Inov-8's F-Lite series of shoes are a common and popular choice in CrossFit gyms. The Inov-8 Bare-XF 210 is a lesser known model and we were interested to see how they compared to the Inov-8 F-Lite 195 - Women's. Although they are marketed as a functional fitness shoe, the light uppers, 0 mm heel to toe drop and lack of midsole makes it feel more like a minimalist running shoe. We didn't enjoy lifting heavy in these shoes, but for light lifts in the midst of a metcon workout they were just fine. During our side-by-side sprint tests we noticed a lack of arch support and cushioning in the sole. The rubber layer surrounding the shoe was surprisingly breathable and this model ranked high in that regard. Unfortunately, the rubber showed some wear and tear after our rope climb tests, but nothing structural. If you like the F-Lite series shoes but want something more minimal, than give these shoes a try. Overall, though, we preferred the F-lites over this shoe for CrossFit workouts.
Inov-8 Bare-XF 210 - Women's Review
Cons: Little cushioniong, not durable for rope climbs.
Our Analysis and Test Results
The Inov-8 Bare-XF 210 is a minimalist shoe marketed for functional fitness. It is lightweight, weighing 6.2 ounces (177 grams) and has a 0 mm heel to toe drop. Most commonly seen in neon green and blue, it is also available in pastel blue with pink highlights, as well as bright red.
Inov-8 has taken a stripped down design approach for this shoe. It is marketed as a "functional fitness" shoe but has the feel of a minimalist running shoe. When it comes to weightlifting in these shoes, the 0 mm heel to toe drop has both benefits and drawbacks. When deadlifting it was easy to get in a good starting position without any heel rise. However, for Olympic lifts and squat work it's nice to have a little elevation in the heel. The lack of heel rise actually came in handy during yoke carries. Yoke carries are more of a strongman movement but are becoming increasingly common in CrossFit style competitions. With heavy carries for distance, the aim is to have a smooth heel to toe transition while taking quick steps. This was easy with the minimalist design of this shoe.
We definitely felt as though we were in a minimalist running shoe during our side-by-side sprint tests while wearing the Inov-8 Bare-XF 210. This shoe does not have much arch support, nor does it have a cushioned feel during landing. Be sure you are running with good form in these shoes. The shoe that was the best for combining runs with weightlifting was our Top Pick for Running WODs, the Reebok Sprint 2.0 - Women's. The Sprint 2.0 has the arch support and softer landing that is lacking in this model.
Due to its slight design, this shoe was actuality quite sensitive for us during Olympic lifting. Because it doesn't have a lot of cushion, we could feel subtle bodyweight shifts as we moved through our lifts.
The Inov-8 Bare-XF 210 does not offer much support during lifts. For light loads in the midst of a metcon workout, these shoes are fine. However, if you are going to be lifting heavier, check out the supportive nature of the Nike Metcon 4 - Women's. The Metcon has the structure and supportive base we were looking for during our side-by-side heavy lifting tests.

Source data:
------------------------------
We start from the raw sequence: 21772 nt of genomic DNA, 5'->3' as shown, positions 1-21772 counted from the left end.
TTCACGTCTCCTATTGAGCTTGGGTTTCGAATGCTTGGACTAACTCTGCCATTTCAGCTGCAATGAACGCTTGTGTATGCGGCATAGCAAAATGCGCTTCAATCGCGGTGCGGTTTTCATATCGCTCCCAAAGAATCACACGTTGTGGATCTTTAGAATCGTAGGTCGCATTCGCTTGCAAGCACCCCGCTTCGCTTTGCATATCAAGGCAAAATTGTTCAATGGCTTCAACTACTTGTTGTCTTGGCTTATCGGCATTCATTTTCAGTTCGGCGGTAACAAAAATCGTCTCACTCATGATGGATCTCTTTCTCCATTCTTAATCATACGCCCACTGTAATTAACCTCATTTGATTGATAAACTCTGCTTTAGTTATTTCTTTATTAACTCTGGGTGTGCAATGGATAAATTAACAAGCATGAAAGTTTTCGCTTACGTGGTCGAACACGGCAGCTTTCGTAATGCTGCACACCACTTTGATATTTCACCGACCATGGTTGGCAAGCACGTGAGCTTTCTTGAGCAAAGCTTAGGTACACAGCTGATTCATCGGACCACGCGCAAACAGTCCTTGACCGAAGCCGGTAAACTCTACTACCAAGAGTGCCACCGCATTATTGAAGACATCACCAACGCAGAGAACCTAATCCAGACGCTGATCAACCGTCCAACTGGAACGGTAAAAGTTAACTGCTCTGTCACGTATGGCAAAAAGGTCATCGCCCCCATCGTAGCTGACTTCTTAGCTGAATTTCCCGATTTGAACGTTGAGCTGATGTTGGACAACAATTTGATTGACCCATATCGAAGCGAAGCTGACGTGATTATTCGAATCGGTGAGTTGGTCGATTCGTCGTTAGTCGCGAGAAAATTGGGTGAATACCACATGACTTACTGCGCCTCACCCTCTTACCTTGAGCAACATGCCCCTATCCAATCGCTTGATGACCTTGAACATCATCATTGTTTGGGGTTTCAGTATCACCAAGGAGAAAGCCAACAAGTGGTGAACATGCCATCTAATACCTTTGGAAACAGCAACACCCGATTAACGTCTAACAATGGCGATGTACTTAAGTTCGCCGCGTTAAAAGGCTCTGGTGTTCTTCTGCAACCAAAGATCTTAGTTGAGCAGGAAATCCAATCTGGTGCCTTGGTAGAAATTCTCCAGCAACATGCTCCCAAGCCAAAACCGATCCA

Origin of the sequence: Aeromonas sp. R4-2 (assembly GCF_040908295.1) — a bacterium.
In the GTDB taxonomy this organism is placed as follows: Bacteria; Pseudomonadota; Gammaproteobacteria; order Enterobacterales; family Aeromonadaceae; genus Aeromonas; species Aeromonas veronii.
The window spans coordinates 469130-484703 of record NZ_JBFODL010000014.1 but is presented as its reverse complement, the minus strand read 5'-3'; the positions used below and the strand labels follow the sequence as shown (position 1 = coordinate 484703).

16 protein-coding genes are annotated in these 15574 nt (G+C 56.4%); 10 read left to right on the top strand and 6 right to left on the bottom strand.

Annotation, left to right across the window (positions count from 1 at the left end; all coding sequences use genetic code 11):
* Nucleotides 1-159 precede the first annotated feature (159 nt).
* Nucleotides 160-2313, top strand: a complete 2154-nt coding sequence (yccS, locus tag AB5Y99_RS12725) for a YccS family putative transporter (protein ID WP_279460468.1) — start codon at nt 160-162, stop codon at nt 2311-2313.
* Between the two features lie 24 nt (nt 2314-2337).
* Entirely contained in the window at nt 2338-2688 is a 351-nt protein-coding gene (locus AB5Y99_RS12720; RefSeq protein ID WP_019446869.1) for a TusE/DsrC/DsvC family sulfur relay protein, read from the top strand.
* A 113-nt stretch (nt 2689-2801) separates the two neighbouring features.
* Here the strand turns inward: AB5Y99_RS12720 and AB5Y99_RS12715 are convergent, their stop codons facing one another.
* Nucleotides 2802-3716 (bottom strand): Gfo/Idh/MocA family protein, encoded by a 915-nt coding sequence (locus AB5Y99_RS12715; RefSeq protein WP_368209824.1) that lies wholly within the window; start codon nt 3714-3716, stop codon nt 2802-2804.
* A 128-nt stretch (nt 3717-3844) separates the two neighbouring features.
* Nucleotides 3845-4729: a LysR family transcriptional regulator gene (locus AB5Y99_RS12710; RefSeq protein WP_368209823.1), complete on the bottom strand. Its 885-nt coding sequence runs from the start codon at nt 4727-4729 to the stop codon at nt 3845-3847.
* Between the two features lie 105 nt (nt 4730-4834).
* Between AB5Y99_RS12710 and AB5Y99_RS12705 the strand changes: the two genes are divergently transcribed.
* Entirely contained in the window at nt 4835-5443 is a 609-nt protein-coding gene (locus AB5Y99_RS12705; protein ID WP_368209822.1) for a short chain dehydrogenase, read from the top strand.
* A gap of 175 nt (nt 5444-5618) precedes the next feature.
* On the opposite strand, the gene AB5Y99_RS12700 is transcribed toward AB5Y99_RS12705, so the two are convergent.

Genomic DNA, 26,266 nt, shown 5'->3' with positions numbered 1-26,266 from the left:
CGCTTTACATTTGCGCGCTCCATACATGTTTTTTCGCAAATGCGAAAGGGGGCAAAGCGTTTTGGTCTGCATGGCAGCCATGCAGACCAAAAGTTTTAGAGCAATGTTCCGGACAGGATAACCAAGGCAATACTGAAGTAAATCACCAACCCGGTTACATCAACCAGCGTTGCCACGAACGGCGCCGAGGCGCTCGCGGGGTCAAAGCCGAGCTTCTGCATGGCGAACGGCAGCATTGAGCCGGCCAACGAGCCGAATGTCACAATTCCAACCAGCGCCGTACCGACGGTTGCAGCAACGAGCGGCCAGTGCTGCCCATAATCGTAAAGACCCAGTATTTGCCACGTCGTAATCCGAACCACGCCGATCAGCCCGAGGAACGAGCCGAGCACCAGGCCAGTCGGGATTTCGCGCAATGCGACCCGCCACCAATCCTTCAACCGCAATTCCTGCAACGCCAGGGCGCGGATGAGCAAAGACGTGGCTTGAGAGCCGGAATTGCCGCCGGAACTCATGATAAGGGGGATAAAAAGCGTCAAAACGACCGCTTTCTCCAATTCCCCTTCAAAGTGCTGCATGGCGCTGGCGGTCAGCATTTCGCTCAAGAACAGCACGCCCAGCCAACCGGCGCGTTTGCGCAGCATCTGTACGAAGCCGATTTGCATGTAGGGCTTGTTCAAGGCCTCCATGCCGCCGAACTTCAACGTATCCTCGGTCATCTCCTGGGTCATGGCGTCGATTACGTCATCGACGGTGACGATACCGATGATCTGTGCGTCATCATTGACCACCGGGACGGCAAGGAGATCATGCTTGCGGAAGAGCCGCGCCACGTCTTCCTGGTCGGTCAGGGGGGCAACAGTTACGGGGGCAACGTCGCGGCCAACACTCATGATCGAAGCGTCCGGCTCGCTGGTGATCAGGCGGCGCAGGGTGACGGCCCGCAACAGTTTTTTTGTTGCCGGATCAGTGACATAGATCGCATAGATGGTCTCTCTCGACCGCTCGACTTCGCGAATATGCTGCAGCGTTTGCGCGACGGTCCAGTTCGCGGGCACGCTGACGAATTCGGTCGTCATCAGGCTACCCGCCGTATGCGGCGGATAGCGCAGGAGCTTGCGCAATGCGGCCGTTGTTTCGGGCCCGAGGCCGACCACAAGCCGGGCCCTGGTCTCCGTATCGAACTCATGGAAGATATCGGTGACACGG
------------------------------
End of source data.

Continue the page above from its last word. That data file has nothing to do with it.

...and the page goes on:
Protection / Durability
There is a rubber layer surrounding the entire shoe for protection during rope climbs and those all too painful double under misses. However, the rope friction was hot enough that the rubber rolled up at the instep. The areas of damage to the rubber were not deep enough to impact the mesh underneath, but repeated rope climbs might be a problem for the shoe's long-term durability. The F-Lite series models use a different design for rope climbs; they have a rope guard at the instep that did not show any damage after multiple climbs and it also grips into the rope well.
We really appreciated the high level of breathability in these shoes. The lightweight design and thin uppers let a lot of air in during hot, intense workouts.
The slim build of the Inov-8 Bare-XF works fine for short durations. But after a long day in these shoes we really wanted more support to be comfortable. Specifically, the lack of arch support hurt our feet after a few hours of wearing them. If you prefer lighter shoes and want something to wear comfortably all day long, take a look at the Merrell Bare Access Arc 4 - Women's. The Merrells are the kind of shoes that are so comfortable you fall in love with them as soon as you put them on.
These shoes are a great choice for workouts with a combination of short distance runs and bodyweight gymnastics movements. Wearing a lightweight shoe like this one makes a long stretch of pull-ups just a tiny bit easier.
At $130 dollars, these shoes are on the pricier end of the spectrum. We also wouldn't describe them as an all-purpose CrossFit shoe. Therefore, you'd probably want to purchase more than just this pair of shoes to tackle all of your CrossFit needs. If you are already a fan of Inov-8 shoes in general and looking for a general CrossFit shoe, you may like the versatility of the F-Lite shoes over the Bare XF. The F-Lite is a better value in the long run considering the fact you may need additional shoes to tackle your heavier lifting days.
Marketed as a functional fitness shoe, the Inov-8 Bare-XF 210 has more of a minimalist running shoe feel to it. These shoes are lightweight, which makes them great for bodyweight gymnastics movements. They don't have enough support or structure for our heavier lifts, but for lighter loads in the midst of a metcon workout these shoes worked fine. The rubber outer layer on the uppers did protect our feet during double unders, but after a few rope climbs there was a little damage to the instep from rope friction. Overall, these shoes just didn't quite cut it for our varied CrossFit workout needs.
— Audrey Hammond